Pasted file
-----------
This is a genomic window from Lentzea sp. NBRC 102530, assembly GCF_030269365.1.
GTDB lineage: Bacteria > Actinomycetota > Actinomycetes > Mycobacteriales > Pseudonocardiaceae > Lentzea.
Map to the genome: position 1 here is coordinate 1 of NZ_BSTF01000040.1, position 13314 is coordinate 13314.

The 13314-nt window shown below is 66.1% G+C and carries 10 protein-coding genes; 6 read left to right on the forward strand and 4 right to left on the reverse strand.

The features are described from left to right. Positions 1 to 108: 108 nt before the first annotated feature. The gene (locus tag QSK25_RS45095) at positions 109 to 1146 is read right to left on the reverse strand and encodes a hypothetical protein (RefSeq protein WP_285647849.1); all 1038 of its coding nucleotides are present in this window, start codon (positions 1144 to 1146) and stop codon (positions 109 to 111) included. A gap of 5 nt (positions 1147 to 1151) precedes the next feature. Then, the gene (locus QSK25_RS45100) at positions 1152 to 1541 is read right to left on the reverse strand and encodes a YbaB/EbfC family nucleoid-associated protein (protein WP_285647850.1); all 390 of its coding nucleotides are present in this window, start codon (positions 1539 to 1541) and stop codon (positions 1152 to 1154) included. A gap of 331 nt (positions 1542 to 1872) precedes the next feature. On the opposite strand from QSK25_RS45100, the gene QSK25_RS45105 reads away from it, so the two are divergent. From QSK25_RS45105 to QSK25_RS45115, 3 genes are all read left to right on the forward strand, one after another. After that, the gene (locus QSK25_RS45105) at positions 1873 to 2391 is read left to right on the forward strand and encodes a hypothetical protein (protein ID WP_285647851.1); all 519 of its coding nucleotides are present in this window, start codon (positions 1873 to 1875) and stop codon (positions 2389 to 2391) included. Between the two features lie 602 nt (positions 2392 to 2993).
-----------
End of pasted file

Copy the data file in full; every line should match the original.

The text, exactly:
This is a genomic window from Lentzea sp. NBRC 102530, assembly GCF_030269365.1.
GTDB lineage: Bacteria > Actinomycetota > Actinomycetes > Mycobacteriales > Pseudonocardiaceae > Lentzea.
Map to the genome: position 1 here is coordinate 1 of NZ_BSTF01000040.1, position 13314 is coordinate 13314.

The 13314-nt window shown below is 66.1% G+C and carries 10 protein-coding genes; 6 read left to right on the forward strand and 4 right to left on the reverse strand.

The features are described from left to right. Positions 1 to 108: 108 nt before the first annotated feature. The gene (locus tag QSK25_RS45095) at positions 109 to 1146 is read right to left on the reverse strand and encodes a hypothetical protein (RefSeq protein WP_285647849.1); all 1038 of its coding nucleotides are present in this window, start codon (positions 1144 to 1146) and stop codon (positions 109 to 111) included. A gap of 5 nt (positions 1147 to 1151) precedes the next feature. Then, the gene (locus QSK25_RS45100) at positions 1152 to 1541 is read right to left on the reverse strand and encodes a YbaB/EbfC family nucleoid-associated protein (protein WP_285647850.1); all 390 of its coding nucleotides are present in this window, start codon (positions 1539 to 1541) and stop codon (positions 1152 to 1154) included. A gap of 331 nt (positions 1542 to 1872) precedes the next feature. On the opposite strand from QSK25_RS45100, the gene QSK25_RS45105 reads away from it, so the two are divergent. From QSK25_RS45105 to QSK25_RS45115, 3 genes are all read left to right on the forward strand, one after another. After that, the gene (locus QSK25_RS45105) at positions 1873 to 2391 is read left to right on the forward strand and encodes a hypothetical protein (protein ID WP_285647851.1); all 519 of its coding nucleotides are present in this window, start codon (positions 1873 to 1875) and stop codon (positions 2389 to 2391) included. Between the two features lie 602 nt (positions 2392 to 2993).